Exploring and learning about ancient cultures is one of the most rewarding things about travel. Cultivating an understanding of the powerful communities that came before our own, helps us appreciate both historic and modern-day social structures.
It’s one of the reasons I so often encourage travelers to seek out these experiences and adventures. Sure, go to the beach, enjoy that Margarita, go snorkeling. But don’t miss the opportunity when traveling to grasp something about the majesty of the ground you are standing on and the hundreds of generations of people who have walked it, worked it, became part of it in their end.
Cradle of Civilization
We have spent the last four months in Central America, where several amazing cultures played a significant role, long before the Spanish arrived. One of the most ancient of these was the Maya people. Considered one of the six “cradles of civilization” world-wide, the Central American countries of Belize, Honduras, Guatemala, Mexico and El Salvador were home to this fascinating civilization. To clarify the term Cradle of Civilization, here is Wikipedia’s explanation;
“The term cradle of civilization has frequently been applied to a variety of cultures and areas, in particular the Ancient Near Eastern Chalcolithic (Ubaid period) and Fertile Crescent, Ancient India and Ancient China. It has also been applied to ancient Anatolia, the Levant and Iranian plateau, and used to refer to culture predecessors—such as Ancient Greece as the predecessor of Western civilization.”
Our travels have taken us to ancient lands of Egypt, Jordan, India and Bangladesh. We have also learned fascinating ancient history about Eastern Europe, Northern and Eastern Africa, China, Southeast Asia, and Greece. And so it was with great interest that I began to understand that right here in Central America another great civilization thrived.
The Maya People
But before I go on please understand that Maya is a living culture. More than half the population of present day Guatemala are Mayan. Though the ancient civilization communities are no more, the Mayan people continue their traditions.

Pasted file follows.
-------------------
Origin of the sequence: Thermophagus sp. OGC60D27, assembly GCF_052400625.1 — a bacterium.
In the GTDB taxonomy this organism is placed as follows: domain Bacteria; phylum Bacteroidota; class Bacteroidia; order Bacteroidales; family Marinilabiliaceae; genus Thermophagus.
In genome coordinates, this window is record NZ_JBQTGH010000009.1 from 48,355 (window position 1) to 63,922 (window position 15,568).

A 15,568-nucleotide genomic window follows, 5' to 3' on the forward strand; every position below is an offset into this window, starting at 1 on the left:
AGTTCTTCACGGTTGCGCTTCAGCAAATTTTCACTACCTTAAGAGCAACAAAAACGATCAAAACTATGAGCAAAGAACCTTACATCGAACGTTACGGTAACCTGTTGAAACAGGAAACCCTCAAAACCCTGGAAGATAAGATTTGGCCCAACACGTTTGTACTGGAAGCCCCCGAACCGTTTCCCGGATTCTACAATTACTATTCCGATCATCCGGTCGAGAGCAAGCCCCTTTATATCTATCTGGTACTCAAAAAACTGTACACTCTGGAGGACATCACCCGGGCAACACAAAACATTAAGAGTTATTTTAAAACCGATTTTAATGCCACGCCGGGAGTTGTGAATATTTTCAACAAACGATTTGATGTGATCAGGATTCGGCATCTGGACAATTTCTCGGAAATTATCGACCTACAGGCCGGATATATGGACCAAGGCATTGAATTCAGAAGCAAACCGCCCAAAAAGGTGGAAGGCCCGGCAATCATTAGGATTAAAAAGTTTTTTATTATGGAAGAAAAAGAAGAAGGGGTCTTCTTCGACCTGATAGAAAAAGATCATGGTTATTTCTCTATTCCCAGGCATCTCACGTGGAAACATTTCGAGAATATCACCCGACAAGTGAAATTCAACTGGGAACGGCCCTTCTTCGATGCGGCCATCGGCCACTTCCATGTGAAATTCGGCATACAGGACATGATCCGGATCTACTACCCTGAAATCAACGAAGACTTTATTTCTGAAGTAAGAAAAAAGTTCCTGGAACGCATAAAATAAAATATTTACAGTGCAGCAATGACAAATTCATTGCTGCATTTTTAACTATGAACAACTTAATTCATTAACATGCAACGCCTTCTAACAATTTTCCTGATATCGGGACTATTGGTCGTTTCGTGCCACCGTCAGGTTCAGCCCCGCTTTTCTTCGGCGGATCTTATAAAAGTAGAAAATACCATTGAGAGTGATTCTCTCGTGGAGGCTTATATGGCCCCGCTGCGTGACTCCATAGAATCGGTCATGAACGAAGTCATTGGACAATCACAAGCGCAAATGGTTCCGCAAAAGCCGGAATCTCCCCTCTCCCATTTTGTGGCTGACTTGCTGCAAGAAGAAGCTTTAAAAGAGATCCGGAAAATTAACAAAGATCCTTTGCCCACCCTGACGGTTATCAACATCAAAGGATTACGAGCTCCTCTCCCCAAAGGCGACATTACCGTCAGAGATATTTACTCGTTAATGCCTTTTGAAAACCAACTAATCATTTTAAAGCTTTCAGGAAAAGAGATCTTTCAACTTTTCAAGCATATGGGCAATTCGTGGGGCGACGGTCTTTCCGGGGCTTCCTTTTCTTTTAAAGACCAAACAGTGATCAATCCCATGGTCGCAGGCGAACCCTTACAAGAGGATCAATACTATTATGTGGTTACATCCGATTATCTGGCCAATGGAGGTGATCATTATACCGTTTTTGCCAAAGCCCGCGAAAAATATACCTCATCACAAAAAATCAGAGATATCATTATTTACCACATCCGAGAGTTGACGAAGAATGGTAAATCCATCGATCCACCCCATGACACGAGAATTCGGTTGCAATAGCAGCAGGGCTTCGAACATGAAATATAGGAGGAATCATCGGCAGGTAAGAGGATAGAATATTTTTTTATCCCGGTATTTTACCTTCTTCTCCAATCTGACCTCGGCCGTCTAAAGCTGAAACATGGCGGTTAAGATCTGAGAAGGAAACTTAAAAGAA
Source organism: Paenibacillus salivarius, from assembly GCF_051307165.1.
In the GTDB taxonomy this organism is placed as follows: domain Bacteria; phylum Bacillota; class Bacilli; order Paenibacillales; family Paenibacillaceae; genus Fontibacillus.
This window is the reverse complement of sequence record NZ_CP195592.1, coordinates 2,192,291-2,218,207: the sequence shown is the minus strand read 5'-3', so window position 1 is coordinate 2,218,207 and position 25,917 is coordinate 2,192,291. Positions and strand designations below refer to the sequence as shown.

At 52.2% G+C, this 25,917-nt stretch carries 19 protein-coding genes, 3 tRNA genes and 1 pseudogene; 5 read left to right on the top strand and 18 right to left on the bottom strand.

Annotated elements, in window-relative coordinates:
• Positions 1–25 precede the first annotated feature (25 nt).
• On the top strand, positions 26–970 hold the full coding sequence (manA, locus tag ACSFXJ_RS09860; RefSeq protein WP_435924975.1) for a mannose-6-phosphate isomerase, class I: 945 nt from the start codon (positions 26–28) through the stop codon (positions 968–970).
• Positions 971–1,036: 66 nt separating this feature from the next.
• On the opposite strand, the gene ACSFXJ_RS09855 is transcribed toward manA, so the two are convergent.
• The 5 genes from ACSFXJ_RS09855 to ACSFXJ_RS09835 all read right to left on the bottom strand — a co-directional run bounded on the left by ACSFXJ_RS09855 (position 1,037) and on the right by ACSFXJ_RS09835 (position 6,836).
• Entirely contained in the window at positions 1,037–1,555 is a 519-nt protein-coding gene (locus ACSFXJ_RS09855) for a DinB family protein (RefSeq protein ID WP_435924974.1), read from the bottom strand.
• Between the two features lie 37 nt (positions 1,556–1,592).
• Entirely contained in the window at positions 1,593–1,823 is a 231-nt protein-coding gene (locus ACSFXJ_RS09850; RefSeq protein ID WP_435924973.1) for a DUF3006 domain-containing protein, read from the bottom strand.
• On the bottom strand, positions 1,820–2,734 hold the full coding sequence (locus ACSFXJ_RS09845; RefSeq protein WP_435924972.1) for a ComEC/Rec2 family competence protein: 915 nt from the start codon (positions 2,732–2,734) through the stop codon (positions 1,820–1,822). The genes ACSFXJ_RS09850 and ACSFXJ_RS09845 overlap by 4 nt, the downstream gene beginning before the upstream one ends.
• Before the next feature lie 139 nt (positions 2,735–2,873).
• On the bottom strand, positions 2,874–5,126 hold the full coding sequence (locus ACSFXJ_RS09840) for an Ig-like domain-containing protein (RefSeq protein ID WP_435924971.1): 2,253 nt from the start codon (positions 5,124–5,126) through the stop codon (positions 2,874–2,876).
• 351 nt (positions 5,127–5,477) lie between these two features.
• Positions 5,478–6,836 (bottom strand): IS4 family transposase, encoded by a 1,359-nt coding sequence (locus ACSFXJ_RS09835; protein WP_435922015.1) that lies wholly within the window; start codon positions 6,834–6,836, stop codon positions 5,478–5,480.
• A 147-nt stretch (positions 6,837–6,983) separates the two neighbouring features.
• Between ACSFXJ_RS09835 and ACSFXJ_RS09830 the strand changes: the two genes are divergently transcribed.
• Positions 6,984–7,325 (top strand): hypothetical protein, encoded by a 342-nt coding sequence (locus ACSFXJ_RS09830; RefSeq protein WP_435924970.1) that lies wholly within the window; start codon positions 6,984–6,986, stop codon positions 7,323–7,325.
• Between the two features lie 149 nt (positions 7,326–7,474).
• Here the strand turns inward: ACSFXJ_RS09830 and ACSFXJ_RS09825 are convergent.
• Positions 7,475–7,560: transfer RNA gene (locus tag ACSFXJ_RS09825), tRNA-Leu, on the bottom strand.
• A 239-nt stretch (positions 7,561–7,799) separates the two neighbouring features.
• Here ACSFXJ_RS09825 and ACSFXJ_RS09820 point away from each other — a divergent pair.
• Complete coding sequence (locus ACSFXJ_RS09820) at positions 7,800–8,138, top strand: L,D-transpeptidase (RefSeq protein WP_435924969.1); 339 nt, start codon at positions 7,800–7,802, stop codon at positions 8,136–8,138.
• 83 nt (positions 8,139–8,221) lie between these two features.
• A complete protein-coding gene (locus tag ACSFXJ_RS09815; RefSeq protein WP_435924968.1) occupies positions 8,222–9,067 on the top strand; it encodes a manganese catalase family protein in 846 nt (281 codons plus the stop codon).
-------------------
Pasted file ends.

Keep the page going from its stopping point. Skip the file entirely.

The oldest Mayan findings are in Belize, dating back to 2600 BC. Ruins of great civilizations are strewn all around this
region, some excavated, many not. Archeologists don’t all agree as to what caused the demise of the massive Maya communities in approximately 900 AD (well before the Spanish arrived). But warfare between cities, over production of the land and drought are all thought to have contributed.
The Maya people, like many other ancient civilizations, had an advanced calendar, written language and hierarchical social structure. They were known as great architects (hence so many temples and entire cities still standing), artists, weapon developers and cultivators of the land. They used the local raw materials in remarkable ways. In Guatemala the cultivation of the cacao was (and is) important and cacao was used as currency.
In addition it is known that they believed cacao offered both a cure and a sacrifice, and drinking cacao mixed with blood was a common ritual as was bloodletting.
Visiting Mayan Ruins
During our time in Central America we visited many interesting ruins; two in El Salvador, four in Belize and the granddaddy of all, Tikal (outside the town of Flores) in Guatemala. Each offered its own perspective on the rich and powerful Maya tribes.
Today Maya people in these countries can trace their ancestry back to these ancient societies and be very proud. Many local Maya work hard to preserve the culture, arts and traditions and share them with visitors. However, the Maya, particularly in the poorest countries like Guatemala, struggle. During the Spanish occupation and more recent political unrest the Maya have been continually pushed out of their lands…many to the mountainous regions no one else wanted. Today you will find them subsisting in agricultural communities in the hard-scrabble rocky soil, or in the more populated cities such as Antigua selling crafts or food products.
I was particularly struck by the beauty of the Maya women, the colorful traditional clothing they still maintain today and the sense that family, hard work and religion is their life’s priority.
During my short time in beautiful Central America I have been intrigued and surprised by the beauty of the people and the geography and especially intrigued by the history of the ancient people. Muy Bien! A fabulous experience when visiting Central America.
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